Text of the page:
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23 Things LGBT People Wish They'd Actually Learned In Sex Ed

We're here, we're queer, and FFS we really want inclusive sex ed.

1. When it comes to your sexuality and gender, there's literally nothing wrong with you.

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Some people have the privilege of being surrounded by messages that the way we are is A-OK, if not The Norm. But if you're LGBT, not seeing yourself represented in popular culture — especially when combined with a family or community or a culture that doesn't fully accept you — can be a crazy-making experience where you start to wonder if it's you that's weird or strange or wrong. If sex ed did the absolute minimum of referencing the notion that there's a way to be other than cis and straight, it might make some parts of growing up queer a bit easier.

2. There is no "right" way to have sex.

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There are so many ways (so! many!) to have sex. Popular culture and many sex ed curricula would have you believing that sex between guys is only ever about butt stuff. And that sex between women is hours of oral sex alternating with scissoring. SCISSORING.

Billion-dollar idea: What if sex ed explained that your sexuality doesn't determine the way you like to get busy?

3. You can decide what it means to "lose your virginity."

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VIRGINITY IS A SOCIAL CONSTRUCT AND IT SUCKS but if you're someone who — for whatever reason — wants to define your First Time Having Sex, you might not know what that looks like or means if p-in-v sex just isn't on your to-do list. You should decide for yourself and talk to your partner.

Having thoughts and feelings about the first time you do it isn't just for boy-girl couples.

4. Mainstream porn might make you feel fetishized.

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Sometimes mainstream porn sex scenes between people of the same sex seem sort of false — like even more false than porn might seem already. It's almost as if the only reason they're having sex is because it's so hot and so exotic — for people who aren't queer.

5. But porn might also be where you see something that resembles the kind of sex you want to have for the first time.

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With a couple of exceptions in indie movies, along with some chaste kisses in mainstream TV and movies, there aren't that many opportunities to see people of the same sex gettin' familiar. Porn might just be the first and only way (at least for a while) you'll be able to get a visual that captures the desire you feel.

6. Having a health care provider who's affirming of LGBT people makes a huge difference.

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If only safe spaces grew on trees (or in doctors' offices). Going to the doctor and discussing your health and your body — whether you're there for sexual-health-related stuff or not — can be a super vulnerable experience.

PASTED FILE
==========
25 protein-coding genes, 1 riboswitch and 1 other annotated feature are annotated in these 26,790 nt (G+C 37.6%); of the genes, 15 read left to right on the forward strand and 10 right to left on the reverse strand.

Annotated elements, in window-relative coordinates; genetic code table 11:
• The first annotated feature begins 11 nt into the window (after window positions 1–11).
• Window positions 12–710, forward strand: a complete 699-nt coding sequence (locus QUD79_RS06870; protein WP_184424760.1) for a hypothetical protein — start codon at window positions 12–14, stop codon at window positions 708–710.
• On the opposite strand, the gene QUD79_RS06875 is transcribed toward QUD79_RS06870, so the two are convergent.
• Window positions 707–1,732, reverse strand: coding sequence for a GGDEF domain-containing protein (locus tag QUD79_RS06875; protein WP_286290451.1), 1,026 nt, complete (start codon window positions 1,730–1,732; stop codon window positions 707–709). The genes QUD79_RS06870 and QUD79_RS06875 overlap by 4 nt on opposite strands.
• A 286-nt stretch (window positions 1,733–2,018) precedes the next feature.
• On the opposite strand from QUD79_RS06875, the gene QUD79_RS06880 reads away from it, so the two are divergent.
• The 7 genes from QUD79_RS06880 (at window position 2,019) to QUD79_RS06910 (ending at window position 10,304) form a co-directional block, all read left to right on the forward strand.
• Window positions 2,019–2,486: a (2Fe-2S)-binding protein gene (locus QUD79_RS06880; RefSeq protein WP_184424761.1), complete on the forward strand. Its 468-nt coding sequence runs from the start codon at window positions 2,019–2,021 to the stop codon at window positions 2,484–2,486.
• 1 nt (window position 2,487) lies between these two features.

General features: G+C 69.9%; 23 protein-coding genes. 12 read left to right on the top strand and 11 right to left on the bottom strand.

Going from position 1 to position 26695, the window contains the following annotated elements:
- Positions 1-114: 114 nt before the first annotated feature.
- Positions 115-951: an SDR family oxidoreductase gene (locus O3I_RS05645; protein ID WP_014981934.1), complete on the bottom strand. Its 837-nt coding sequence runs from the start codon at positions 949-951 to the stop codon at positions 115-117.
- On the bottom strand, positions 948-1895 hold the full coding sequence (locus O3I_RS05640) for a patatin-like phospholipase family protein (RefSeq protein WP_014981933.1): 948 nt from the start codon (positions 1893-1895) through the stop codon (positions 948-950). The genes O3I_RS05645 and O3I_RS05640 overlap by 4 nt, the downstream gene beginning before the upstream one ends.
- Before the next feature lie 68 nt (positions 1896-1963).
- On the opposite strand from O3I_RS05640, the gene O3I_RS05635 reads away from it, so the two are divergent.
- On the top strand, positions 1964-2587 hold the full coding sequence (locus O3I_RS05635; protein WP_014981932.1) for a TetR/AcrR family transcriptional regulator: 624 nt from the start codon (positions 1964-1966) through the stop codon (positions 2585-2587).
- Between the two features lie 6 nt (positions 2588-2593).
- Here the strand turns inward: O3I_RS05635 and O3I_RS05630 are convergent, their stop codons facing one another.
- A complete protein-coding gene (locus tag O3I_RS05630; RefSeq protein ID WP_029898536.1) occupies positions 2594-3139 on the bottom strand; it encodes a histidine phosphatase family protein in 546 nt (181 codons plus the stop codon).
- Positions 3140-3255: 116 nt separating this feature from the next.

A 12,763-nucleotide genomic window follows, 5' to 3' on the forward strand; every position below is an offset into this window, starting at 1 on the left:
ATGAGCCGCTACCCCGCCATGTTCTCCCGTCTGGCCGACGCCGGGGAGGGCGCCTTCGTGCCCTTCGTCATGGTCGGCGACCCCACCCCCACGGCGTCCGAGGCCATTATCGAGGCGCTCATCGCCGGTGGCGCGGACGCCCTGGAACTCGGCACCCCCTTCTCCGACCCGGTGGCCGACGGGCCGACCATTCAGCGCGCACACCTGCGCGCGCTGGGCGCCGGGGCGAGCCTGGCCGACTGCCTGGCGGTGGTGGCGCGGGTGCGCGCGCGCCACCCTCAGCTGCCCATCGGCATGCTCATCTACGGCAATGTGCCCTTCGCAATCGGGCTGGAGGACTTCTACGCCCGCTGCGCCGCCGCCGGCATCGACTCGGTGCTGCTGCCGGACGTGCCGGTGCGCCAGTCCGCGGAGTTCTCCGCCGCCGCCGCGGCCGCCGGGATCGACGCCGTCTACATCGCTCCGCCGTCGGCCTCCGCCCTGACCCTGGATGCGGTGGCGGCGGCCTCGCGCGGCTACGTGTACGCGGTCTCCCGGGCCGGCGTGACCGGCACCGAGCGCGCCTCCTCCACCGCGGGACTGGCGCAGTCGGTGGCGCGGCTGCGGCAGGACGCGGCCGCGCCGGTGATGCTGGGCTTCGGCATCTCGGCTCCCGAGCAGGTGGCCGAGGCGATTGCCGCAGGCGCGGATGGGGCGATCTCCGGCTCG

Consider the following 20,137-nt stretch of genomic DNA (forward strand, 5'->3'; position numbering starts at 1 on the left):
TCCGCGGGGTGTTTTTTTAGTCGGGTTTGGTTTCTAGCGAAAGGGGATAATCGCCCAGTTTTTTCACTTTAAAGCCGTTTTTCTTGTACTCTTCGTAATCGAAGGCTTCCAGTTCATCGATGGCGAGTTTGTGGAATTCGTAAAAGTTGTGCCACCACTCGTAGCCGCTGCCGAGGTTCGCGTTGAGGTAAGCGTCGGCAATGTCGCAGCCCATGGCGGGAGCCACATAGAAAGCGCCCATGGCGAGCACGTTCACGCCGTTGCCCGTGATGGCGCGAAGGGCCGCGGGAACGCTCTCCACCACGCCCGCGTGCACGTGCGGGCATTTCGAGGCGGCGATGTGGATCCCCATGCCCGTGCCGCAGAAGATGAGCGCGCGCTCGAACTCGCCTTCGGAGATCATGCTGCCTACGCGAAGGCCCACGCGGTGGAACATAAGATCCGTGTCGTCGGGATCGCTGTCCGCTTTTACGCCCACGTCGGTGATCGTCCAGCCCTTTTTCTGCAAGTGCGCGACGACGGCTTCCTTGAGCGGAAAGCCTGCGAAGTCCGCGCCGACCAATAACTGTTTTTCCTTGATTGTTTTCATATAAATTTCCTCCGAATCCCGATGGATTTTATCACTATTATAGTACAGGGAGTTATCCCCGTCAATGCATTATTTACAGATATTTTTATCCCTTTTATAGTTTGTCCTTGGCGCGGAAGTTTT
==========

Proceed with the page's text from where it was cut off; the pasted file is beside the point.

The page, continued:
That's why it should be the rule (rather than the exception) that you can choose a health care provider that not only is conveniently located, takes your insurance, and speaks your language, but also is kind and competent. And btw, being a member of more than one marginalized community — say, being black and trans — can make it even tougher to get good health care.

If only someone told us that if we've had a shitty experience with a doctor, we don't have to give up all hope. Some cities often have clinics (like Callen-Lorde Community Health Center in New York City, Mazzoni Center in Philadelphia, and Open Arms Healthcare Center in Jackson, Mississippi) that serve LGBT communities. And Planned Parenthood health centers are another resource, since they have locations across the US, many of which provide LGBT-centered health care. MyTransHealth is an app that helps transgender people find providers. All that said, it still feels like there's a lack of affirming and culturally health care providers for LGBT folks. One thing that might help? If sex ed prepared us to advocate to for our medical care no matter who our providers are.

7. And the same goes for mental health services.

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Look, everyone should have access to awesome mental health services, whether that means crisis intervention, counseling, meds, group therapy, or some combination. But if you're an LGBT person and there are people, places, and spaces in your life that aren't super into that, the need for professional help can be even more urgent. In fact, LGBT people are three times more likely to experience a mental health condition like major depression or generalized anxiety disorder.

BTW, the National Alliance on Mental Illness has great tips for finding LGBT-friendly/competent mental health care here, but why don't we learn that in school?

8. Psst! Asexuality exists!

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Not everyone is sexually or romantically attracted to others. Some people experience little or no sexual attraction to others while others might experience romantic, but not sexual, attraction. Basically, different people experience and express sexuality — including asexuality — in different ways. Shout it from the rooftops: There's nothing weird, unnatural, or wrong about being asexual.

(FYI: The Purple-Red Scale of Attraction is kind of a more up-to-date Kinsey Scale which maps out various levels and kinds of attractions and might be useful or clarifying to look at, or just fun to think about, or not something you need at all.)

9. Not everyone identifies with their assigned sex at birth.

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It gets all sorts of glossed over (if not intentionally excluded from the conversation) that not everyone is cisgender. Wouldn't it be great if sex ed acknowledged the numerous ways we humans can experience our gender identities, and maybe even provide resources for trans and gender-nonconforming folks who might need additional info, support, and care? Just saying.

10. Bisexuality is real.